This virus is a wake-up call that we can’t afford to sleep through

Dear President Trump,

There’s a beautiful (very long) poem by Kristen Flyntz titled An Imagined Letter From Covid-19 to Humans that I got from a friend at church. I looked it up online and found that it appeared a little over a week ago and has been circulating on various social media sites. I’m including a link where you can hear the poem read ( and one from Psychology Today (, which includes the full text along with a short, sort of psycho-babbly intro that I found annoying, and these two sentences that I did not find annoying:

“In short, the virus offers us another chance. The chance to learn how to live by Nature’s rules.”

Even more than a beautiful, poignant poem, it’s actually a terrifically important poem. Flyntz sees the personified, collective virus (“We”) as messengers to humanity, essentially telling us that our state of being is not well, that our state of being is not sustainable. The virus informs us that it is here to make us slow down, that it is here to make us consider what we are doing to the planet and to our connections with each other. The virus tells us that it is doing to us what we’ve been doing to the planet – burning us up with fevers, flooding our lungs, wreaking havoc with our systems (individual and collective).

Even more than a beautiful, poignant, important poem, it’s a very, very hard, very pointed poem. It’s a poem we all need to read at least daily for the rest of our lives, however long or short those lives may be.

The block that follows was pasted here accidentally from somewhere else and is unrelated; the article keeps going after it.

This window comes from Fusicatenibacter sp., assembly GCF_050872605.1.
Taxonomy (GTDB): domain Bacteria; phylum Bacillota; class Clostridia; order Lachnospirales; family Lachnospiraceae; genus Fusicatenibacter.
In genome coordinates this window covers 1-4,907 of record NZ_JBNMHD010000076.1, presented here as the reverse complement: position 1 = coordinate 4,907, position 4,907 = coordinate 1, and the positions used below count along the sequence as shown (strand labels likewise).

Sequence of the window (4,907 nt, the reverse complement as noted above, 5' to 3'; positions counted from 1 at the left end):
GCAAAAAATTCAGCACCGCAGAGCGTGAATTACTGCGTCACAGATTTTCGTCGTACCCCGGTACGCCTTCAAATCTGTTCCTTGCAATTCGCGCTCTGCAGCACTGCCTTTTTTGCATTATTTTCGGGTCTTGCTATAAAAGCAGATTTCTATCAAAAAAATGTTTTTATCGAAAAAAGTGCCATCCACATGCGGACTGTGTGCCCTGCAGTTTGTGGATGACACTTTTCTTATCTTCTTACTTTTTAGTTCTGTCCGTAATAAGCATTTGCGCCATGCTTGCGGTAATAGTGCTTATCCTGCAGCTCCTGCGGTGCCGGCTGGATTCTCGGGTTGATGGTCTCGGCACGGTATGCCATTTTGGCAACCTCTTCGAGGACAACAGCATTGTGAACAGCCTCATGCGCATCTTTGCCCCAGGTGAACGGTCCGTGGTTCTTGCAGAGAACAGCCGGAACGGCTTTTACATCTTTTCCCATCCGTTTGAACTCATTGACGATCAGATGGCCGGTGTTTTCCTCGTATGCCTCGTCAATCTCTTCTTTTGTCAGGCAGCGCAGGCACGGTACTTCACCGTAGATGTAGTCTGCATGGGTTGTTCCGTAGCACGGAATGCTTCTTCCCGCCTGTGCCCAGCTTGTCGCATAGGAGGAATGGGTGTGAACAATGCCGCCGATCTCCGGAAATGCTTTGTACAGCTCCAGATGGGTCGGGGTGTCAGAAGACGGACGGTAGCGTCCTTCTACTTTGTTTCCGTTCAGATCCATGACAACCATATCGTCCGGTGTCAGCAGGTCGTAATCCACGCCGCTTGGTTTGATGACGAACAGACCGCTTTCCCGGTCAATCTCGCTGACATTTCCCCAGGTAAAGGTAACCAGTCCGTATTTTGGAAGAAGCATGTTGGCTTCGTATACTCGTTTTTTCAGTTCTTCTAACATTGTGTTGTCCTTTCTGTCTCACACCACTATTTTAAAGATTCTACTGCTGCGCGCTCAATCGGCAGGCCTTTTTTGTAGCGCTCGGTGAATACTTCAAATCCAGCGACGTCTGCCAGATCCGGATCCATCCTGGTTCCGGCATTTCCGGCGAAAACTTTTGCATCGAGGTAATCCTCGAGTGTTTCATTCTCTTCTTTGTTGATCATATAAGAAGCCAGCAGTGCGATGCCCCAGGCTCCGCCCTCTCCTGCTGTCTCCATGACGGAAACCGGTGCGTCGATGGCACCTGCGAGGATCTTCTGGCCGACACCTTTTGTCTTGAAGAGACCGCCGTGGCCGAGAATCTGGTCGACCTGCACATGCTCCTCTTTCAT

It’s a truth-to-power poem that calls on us to step up and take charge of how we live our lives. It’s a reality-check poem that calls on each of us to consider the bald, inescapable truth that we share our planet, that my health is your health and your health is the river’s health and the river’s health is the sky’s health and the sky’s health is my health.

So please read it.

And please take it to heart.

I know I’m not alone in this, but I’ve been thinking about how we’re asking so much of young people as we need them to shelter in place largely to protect older and medically vulnerable people while so many of us can’t wait to get back to trashing the planet per usual once covid-19 recedes into the past. Yes, I know boatloads of young people weren’t willing to interrupt their spring break parties or comply with the CDC’s recommendations, but I dare say that more of them have stepped up to limit the spread of the disease than we older people have seriously curtailed our carbon footprints.

This is why what Kristin Flyntz is saying is so critically important. Through covid-19 we have an amazing opportunity for a hard reset. We have an opportunity for a reckoning with ourselves to finally get that our capitalistic, winner-take-all system is killing us, that our reliance on “growth” is killing us. This crisis is giving us a hard shake, affording us the opportunity to see that we need to take steps to radically change how we operate, that we need to find ways of living together on this one planet of ours without doing harm to it or to one another.

May we be safe from ourselves.
May we be willing to heed this wake-up call.
May we know we are strong enough to make the radical changes we need to make.
May we make peace with the uncertainty that comes with real growth.

Tracy Simpson

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